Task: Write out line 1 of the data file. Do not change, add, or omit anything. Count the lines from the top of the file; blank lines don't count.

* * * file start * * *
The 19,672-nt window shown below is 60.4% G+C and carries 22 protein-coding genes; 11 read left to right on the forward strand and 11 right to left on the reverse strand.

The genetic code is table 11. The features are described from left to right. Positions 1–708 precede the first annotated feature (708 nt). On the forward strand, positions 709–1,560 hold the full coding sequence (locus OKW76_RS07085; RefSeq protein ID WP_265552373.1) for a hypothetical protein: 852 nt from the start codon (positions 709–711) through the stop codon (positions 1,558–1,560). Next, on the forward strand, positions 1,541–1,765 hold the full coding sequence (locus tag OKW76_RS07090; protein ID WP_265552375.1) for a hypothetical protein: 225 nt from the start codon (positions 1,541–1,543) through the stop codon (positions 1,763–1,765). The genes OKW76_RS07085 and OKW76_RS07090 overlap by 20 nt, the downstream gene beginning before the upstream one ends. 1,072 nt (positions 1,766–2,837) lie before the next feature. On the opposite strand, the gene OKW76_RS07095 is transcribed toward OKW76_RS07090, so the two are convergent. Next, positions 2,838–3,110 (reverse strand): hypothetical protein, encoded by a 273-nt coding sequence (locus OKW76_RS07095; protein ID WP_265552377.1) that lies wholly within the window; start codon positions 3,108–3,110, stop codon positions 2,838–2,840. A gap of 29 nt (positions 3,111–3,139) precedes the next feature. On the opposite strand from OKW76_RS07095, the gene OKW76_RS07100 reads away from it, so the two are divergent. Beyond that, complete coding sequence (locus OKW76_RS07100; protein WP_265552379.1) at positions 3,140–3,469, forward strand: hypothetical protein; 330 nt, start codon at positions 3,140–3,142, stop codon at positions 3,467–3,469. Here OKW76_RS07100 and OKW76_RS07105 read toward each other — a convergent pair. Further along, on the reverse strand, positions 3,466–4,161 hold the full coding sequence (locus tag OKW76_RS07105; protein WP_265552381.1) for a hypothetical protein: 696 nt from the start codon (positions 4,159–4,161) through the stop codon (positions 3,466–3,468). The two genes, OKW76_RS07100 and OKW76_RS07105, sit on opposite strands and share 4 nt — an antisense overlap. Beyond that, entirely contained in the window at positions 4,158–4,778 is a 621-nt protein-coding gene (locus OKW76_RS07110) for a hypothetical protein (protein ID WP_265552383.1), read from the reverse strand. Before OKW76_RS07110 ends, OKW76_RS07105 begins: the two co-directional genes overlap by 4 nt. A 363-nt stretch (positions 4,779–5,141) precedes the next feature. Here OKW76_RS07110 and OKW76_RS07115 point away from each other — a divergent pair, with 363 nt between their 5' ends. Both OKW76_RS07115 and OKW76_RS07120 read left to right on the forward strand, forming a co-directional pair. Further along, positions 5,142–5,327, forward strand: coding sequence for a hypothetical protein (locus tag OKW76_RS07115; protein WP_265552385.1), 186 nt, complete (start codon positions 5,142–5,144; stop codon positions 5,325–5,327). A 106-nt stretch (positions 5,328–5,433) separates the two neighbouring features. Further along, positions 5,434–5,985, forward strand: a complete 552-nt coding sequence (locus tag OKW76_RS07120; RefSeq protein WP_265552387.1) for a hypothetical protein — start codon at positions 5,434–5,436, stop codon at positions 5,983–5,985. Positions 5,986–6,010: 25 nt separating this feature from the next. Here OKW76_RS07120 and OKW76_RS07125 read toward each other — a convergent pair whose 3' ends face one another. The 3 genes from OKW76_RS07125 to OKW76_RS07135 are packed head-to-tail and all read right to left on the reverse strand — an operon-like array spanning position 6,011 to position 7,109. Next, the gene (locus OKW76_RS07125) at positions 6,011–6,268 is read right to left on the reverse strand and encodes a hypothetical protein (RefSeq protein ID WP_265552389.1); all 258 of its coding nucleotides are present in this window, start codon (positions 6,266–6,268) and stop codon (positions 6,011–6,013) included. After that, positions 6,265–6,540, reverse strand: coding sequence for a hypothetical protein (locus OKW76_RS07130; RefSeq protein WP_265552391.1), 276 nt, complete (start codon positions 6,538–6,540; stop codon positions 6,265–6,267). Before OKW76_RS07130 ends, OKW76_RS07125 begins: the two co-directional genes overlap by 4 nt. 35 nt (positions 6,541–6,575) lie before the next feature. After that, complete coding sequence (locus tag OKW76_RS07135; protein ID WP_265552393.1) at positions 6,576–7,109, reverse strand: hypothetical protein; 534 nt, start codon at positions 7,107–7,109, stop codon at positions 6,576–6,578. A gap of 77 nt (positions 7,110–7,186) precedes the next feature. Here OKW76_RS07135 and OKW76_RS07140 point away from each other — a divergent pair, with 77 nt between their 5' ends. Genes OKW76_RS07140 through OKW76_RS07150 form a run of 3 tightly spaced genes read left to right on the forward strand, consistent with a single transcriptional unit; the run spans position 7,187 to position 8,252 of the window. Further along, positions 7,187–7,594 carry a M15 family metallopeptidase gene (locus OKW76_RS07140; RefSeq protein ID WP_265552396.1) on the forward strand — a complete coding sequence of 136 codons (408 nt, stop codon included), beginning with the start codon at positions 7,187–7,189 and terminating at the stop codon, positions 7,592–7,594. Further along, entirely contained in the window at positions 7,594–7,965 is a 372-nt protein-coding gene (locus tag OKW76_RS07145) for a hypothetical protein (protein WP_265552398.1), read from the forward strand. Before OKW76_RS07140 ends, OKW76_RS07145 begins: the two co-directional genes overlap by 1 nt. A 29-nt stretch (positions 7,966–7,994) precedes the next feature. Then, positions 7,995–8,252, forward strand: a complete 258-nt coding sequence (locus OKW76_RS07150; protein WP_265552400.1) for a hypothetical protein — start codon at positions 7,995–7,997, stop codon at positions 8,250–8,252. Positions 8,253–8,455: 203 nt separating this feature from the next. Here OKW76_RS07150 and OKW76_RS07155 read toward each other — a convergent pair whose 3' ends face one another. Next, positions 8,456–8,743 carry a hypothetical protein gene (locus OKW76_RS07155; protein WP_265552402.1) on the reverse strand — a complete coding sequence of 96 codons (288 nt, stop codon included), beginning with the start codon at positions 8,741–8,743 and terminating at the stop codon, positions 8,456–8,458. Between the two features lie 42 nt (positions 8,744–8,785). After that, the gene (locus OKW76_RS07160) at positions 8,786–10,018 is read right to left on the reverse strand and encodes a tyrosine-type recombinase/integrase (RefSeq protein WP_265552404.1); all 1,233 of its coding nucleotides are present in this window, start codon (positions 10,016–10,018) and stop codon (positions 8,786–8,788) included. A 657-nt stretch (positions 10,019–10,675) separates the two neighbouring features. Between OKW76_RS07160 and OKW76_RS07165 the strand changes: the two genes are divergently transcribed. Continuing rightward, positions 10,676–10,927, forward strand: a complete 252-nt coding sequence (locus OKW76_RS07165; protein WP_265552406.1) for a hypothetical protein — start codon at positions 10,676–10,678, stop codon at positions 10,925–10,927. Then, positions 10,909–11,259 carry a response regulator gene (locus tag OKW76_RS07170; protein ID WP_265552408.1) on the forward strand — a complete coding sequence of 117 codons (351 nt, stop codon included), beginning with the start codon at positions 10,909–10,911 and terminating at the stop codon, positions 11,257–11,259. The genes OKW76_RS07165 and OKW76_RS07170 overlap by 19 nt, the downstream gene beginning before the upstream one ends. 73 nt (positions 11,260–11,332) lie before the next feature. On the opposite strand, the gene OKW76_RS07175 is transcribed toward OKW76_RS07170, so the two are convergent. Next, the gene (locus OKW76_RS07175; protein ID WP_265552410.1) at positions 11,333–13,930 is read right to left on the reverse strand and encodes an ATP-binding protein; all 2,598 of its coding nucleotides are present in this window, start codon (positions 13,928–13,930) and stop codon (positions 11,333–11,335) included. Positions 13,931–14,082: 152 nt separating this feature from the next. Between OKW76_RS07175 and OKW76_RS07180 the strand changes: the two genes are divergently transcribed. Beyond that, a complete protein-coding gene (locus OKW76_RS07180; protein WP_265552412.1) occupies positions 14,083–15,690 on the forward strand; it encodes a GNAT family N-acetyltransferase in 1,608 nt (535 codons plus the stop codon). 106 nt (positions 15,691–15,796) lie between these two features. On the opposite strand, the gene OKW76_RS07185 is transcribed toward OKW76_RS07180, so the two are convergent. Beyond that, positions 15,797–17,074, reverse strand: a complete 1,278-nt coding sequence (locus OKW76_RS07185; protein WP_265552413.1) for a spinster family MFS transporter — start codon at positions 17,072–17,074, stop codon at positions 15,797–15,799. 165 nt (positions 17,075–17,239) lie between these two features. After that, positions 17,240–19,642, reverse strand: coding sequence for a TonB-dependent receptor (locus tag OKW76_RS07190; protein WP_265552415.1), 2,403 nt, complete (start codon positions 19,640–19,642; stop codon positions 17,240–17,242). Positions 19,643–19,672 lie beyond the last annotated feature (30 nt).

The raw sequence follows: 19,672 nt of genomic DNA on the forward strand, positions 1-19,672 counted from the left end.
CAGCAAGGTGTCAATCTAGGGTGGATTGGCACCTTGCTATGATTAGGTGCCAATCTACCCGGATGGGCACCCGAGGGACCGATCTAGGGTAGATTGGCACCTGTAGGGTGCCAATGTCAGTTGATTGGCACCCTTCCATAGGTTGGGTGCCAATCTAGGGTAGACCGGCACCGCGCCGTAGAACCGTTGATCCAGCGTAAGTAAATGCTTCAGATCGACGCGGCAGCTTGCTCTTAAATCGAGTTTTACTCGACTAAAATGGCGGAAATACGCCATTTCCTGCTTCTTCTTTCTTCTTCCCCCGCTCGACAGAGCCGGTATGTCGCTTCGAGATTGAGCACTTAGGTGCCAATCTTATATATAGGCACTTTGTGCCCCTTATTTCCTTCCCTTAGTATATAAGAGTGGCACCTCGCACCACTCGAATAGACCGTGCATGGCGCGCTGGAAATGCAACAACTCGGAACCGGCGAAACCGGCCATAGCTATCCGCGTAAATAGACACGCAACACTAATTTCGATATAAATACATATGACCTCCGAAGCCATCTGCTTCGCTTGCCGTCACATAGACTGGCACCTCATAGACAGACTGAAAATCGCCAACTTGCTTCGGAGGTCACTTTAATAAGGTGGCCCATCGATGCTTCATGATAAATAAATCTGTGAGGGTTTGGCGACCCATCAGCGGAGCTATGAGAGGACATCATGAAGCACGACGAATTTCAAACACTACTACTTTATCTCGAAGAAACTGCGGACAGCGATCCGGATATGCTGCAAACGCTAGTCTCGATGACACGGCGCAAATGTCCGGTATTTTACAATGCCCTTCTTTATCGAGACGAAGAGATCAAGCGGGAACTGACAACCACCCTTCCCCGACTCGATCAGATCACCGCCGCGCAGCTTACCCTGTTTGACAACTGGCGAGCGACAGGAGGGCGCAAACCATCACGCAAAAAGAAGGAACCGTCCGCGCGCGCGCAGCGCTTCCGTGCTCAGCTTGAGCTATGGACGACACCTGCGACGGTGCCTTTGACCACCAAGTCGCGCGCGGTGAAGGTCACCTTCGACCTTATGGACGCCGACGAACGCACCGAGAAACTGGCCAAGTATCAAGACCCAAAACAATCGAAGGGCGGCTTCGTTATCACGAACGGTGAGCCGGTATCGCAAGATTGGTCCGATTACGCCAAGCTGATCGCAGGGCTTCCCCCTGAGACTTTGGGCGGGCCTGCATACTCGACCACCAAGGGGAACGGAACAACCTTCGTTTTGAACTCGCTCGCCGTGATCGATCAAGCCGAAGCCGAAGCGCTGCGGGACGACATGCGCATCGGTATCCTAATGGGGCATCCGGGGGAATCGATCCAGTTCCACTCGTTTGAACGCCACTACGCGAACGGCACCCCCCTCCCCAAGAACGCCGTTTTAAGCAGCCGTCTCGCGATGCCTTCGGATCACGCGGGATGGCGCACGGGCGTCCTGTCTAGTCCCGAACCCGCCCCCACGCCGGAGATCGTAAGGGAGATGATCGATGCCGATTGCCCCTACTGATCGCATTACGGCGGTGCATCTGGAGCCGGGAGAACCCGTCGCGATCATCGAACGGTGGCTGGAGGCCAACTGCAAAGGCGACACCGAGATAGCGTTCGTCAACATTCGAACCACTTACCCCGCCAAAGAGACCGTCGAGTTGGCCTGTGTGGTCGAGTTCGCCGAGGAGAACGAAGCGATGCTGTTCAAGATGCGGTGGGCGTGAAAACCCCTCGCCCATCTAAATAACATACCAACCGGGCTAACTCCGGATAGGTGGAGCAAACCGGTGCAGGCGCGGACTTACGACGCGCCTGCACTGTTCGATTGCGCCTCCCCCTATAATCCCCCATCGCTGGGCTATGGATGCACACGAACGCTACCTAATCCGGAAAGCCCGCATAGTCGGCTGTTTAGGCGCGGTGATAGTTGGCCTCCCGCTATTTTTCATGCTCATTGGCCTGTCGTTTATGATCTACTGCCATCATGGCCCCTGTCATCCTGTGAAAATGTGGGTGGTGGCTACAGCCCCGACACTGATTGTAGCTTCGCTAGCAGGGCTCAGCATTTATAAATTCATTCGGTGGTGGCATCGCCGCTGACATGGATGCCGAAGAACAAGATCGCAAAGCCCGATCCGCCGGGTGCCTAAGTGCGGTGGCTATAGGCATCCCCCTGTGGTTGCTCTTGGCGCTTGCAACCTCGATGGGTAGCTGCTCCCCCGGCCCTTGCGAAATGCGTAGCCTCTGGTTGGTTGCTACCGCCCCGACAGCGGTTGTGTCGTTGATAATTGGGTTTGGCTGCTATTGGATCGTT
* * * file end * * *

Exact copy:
The 19,672-nt window shown below is 60.4% G+C and carries 22 protein-coding genes; 11 read left to right on the forward strand and 11 right to left on the reverse strand.